Rocio from Mississauga: "I think Beverly Akerman, with The Meaning of Children, should be considered, because throughout her book she shows how children can change our world, with their hearts, dreams and tenderness. They do not even know how much this world changes for the best just because they are part of it, and that is really touching and marvelous."
Pauline from Montreal: "Beverly Akerman's The Meaning of Children takes an eyes-wide-open look at real families. No sentimentality here yet there's a ring of truth to the often quirky situations people find themselves in that made me smile with recognition. A wry smile at times, but Akerman writes pitch-perfect prose. This is Canadian story-telling at its best."
Felicia from Boisseavain (cribbed from Anne Chudobiak):" The book touches on a lot of the biggest parental 'what ifs.' Kidnapping. Hate crime. Death by drowning. Suicide. Even so, it would make a good gift for a new mother. Akerman holds up our greatest fears, not to dwell on them, but to marvel at our commitment to life, especially to passing it on to others. Says one character, looking back, 'Life had been perfect ' but I'd been too busy to notice."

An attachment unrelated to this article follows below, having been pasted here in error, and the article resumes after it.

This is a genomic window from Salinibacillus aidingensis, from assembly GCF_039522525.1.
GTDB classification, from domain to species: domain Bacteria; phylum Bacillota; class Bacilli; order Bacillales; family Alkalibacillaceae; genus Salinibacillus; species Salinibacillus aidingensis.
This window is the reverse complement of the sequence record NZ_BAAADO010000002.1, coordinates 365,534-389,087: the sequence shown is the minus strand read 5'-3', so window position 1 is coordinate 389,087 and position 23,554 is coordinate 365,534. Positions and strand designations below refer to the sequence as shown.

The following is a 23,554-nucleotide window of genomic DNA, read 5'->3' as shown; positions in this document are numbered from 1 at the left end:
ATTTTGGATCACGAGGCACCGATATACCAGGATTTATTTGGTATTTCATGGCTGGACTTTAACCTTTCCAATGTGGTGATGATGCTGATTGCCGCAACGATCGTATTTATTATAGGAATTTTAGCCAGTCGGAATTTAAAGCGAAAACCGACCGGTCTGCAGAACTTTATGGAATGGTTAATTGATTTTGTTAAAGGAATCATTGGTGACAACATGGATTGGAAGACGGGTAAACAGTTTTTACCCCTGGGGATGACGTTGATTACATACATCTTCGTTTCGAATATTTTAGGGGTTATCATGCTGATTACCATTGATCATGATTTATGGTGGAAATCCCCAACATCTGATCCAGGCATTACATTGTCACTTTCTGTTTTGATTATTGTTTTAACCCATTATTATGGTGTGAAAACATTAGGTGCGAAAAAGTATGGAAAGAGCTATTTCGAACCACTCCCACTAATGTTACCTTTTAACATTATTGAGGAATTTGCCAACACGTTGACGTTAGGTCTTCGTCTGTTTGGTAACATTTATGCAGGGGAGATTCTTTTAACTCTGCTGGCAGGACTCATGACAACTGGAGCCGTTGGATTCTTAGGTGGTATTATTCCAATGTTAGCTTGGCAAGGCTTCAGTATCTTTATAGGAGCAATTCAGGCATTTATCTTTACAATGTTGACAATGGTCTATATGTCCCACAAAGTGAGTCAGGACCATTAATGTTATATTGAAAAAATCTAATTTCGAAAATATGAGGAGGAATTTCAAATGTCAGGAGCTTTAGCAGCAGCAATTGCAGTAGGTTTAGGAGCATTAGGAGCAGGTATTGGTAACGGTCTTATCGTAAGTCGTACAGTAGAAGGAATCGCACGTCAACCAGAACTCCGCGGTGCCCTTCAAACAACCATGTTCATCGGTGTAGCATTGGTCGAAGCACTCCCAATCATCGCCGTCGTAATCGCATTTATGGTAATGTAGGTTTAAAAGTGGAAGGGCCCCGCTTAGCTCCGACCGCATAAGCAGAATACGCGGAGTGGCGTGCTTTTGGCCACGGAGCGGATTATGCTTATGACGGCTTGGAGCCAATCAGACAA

Valerie from Toronto: "As an early childhood educator I feel it really conveys the voices of children and parents in our society."